Cowboy Soup – The Day After Wagon Wheel Ribs

cowboy sparerib soup n

The leftover stock from oven-cooked Wagon Wheel Baby Back Ribs is the base for one of the best soups we’ve ever enjoyed. 

This soup doesn’t really have much to do with cowboys, except that if we were cowboys, this would be what we’d want to eat around the campfire. A cold night, wolves howling in the darkness, shooting stars above, a roaring fire cracking and sparking, a properly chilled Riesling… (We’re the kinds of cowboys who pack stemware.)

Cowboy Soup

Ingredients

  • 2 cups leftover liquid from Wagon Wheel Ribs
  • 1 pound leftover baby back ribs, meat cut from bone and sliced into bite-sized chunks
  • leftover bones, cracked
  • leftover potatoes, beans and onions
  • fresh sweet corn from one or two cobs (1 – 2 cups)
  • 1 cup smoked gouda cheese, shredded
  • bay leaf
  • additional potatoes, cut into large chunks, salted and seasoned as desired
  • additional spices and seasonings such as chili powder, jerk rub, Cholula sauce, Mongolian fire oil, oregano, mesquite seasoning, salt and pepper, as desired
  • sour cream

Directions

  • Place leftover ingredients from Wagon Wheel Ribs (liquid, meat, bones, potatoes, beans, onions) and bay leaf in a medium-sized pot and heat over medium heat, stirring occasionally. Simmer.
  • Meanwhile, place olive oil in a skillet and heat over medium heat. Add chunks of additional potatoes, seasoned as desired with salt, pepper, Cholula sauce and jerk rub. Cook till tender.
  • Add potatoes to soup. Stir in sweet corn and gouda cheese. Add additional seasonings if desired.
  • Serve piping hot with a dollop of sour cream.

Wagon Wheel Baby Back Ribs

wagon wheel spare ribs

Look Ma, no grill! Seasoned just right and slow cooked in the oven in a large pan along with potatoes and onions, these baby back ribs come out sweet, spicy, tangy and falling off the bone. See recipe below.

Oftentimes camp cooking proves to be the mother of invention. On a rainy, windy evening in Seward, outdoor grilling was out of the picture. But our appetites were already set on baby back ribs…

This one-pan method for baby back ribs is sure to be a crowd pleaser and is as close to no-fuss cooking as you can get. Cleanup’s a breeze, too. We use a 12.5″ Swiss Diamond pan – our wagon wheel – for this kind of cooking. It’s heavy, oven-safe and non-stick. Mirin, a very sweet rice wine used liberally in Japanese cooking, gives this dish a pleasant sweetness complementing the heat.

Wagon Wheel Ribs

Ingredients

  • 1 set baby back ribs, cut into individual-sized servings of 2 to 4 ribs each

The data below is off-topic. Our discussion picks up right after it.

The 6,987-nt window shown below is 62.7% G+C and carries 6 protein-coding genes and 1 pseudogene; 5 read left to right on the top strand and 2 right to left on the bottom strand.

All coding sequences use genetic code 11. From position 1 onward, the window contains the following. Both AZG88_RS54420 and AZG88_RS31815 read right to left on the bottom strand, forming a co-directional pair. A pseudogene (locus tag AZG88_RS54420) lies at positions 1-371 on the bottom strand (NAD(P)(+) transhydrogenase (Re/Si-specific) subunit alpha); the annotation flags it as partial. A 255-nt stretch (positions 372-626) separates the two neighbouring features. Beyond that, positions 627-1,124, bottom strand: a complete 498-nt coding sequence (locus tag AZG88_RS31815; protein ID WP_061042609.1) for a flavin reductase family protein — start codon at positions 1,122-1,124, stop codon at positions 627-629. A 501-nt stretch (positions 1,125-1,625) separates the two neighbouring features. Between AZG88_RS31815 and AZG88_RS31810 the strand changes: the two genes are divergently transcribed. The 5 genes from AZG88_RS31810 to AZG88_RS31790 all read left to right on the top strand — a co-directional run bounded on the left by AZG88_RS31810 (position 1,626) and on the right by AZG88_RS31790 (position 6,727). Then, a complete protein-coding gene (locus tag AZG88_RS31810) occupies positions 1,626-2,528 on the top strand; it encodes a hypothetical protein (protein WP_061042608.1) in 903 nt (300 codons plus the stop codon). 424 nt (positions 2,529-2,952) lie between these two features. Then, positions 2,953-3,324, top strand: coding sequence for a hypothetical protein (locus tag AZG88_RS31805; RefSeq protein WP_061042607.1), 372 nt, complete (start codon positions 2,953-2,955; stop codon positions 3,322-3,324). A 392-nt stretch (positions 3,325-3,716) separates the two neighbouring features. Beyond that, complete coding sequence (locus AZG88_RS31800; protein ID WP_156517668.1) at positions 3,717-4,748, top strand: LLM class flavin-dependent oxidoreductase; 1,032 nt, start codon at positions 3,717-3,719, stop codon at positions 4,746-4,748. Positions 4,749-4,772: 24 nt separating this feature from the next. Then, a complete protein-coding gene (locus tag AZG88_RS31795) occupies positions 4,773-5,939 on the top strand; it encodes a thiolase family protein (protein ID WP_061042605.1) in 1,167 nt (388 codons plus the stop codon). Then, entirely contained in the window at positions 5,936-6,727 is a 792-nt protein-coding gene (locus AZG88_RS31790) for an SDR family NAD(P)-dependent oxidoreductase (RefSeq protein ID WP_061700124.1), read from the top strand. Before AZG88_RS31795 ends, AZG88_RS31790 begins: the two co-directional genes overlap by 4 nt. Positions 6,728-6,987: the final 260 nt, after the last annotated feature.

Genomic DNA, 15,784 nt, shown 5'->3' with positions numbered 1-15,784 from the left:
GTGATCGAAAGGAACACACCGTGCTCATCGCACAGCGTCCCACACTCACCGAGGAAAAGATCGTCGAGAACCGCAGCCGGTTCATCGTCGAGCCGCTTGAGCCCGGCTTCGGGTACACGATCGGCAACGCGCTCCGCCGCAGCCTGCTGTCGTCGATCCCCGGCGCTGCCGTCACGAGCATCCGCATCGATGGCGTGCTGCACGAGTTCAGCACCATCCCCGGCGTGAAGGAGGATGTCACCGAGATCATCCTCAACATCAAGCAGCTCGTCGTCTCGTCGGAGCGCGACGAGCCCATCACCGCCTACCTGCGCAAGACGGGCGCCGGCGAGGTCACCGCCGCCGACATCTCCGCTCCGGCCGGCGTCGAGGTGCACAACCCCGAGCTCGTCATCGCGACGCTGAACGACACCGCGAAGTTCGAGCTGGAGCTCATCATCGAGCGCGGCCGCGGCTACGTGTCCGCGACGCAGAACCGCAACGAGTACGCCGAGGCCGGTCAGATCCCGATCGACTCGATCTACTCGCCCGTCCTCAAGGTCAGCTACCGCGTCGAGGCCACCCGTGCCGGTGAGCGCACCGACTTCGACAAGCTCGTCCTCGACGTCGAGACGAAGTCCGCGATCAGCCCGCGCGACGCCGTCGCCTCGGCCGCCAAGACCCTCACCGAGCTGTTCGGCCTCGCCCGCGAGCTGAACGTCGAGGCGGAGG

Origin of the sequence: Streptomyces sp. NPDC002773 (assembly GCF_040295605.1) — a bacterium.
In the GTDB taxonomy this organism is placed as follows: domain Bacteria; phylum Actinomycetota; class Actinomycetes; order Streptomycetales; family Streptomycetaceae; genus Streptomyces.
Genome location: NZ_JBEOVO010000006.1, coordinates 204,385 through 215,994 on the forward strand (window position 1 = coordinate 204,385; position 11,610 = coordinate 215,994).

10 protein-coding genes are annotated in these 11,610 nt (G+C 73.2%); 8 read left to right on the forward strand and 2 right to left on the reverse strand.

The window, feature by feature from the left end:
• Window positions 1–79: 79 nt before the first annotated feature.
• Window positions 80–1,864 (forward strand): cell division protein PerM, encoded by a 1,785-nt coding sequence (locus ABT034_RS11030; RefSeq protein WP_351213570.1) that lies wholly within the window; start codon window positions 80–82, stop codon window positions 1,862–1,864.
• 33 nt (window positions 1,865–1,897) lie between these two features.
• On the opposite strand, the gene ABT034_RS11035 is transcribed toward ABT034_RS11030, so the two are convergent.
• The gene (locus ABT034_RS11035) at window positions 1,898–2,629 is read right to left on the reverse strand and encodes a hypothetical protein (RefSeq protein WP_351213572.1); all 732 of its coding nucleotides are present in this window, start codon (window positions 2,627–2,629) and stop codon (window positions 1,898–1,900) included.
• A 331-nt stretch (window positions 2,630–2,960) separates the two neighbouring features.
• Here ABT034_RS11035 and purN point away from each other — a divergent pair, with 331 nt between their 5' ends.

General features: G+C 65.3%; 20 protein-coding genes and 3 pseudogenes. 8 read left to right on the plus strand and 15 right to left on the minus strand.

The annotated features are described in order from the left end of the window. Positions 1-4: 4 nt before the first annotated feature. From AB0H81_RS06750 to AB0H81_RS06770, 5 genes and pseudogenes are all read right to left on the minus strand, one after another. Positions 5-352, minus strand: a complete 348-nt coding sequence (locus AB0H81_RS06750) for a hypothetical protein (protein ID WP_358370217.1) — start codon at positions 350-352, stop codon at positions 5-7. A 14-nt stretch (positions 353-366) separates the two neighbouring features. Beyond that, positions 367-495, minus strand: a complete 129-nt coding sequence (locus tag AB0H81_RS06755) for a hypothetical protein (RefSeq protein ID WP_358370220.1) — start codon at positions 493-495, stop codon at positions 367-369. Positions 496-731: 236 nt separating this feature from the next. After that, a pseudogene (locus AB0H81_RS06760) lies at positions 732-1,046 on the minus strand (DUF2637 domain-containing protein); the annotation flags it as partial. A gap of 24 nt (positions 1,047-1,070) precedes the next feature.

• a few small potatoes, some cut into large chunks, others left whole
  • 1 large sweet onion, chopped coarse
  • 2 cups black beans, already cooked
  • 4 cloves garlic, chopped coarse
  • mirin (or substitute a little sherry and honey)
  • olive oil
  • Cholula sauce
  • Mongolian fire oil
  • mesquite seasoning (optional)
  • a chili-based dry rub with some heat such as Jamaican jerk rub or any rub featuring powdered chili, oregano, cinnamon and similar seasonings
  • sea salt
  • freshly cracked pepper

Directions

  1. Preheat oven to 300 degrees F. (The oven in our camper only goes down to 300 degrees. You can cook these ribs more slowly and at a lower temperature if you prefer.)
  2. Rub plenty of the dry chili-based rub into each set of ribs. Set aside.
  3. Place roughly equal portions of mirin, Cholula sauce and olive oil in a large, oven-safe frying pan (one that has a lid) and mix together over low heat. Stir in a little Mongolia fire oil or similarly spicy oil. Stir in mesquite seasoning, salt and pepper. There should be enough liquid to amply cover the bottom of the pan.
  4. Add the ribs to the pan, turning each piece so that they are coated with liquid. Place meat side down, cover the pan with a lid and place in the oven. Cook for 30 minutes.
  5. Remove the pan from the oven. Turn the ribs over so that they are bone side down. Add garlic, onions, potatoes and beans. Cover the pan and return to the oven. Cook for an additional hour.
  6.  Test the meat and potatoes with a fork for tenderness. Meat should easily come off the bone. (Save the liquid for delicious Cowboy Soup.)

A dry or semi-dry Riesling is an ideal wine to pair with spicy pork ribs.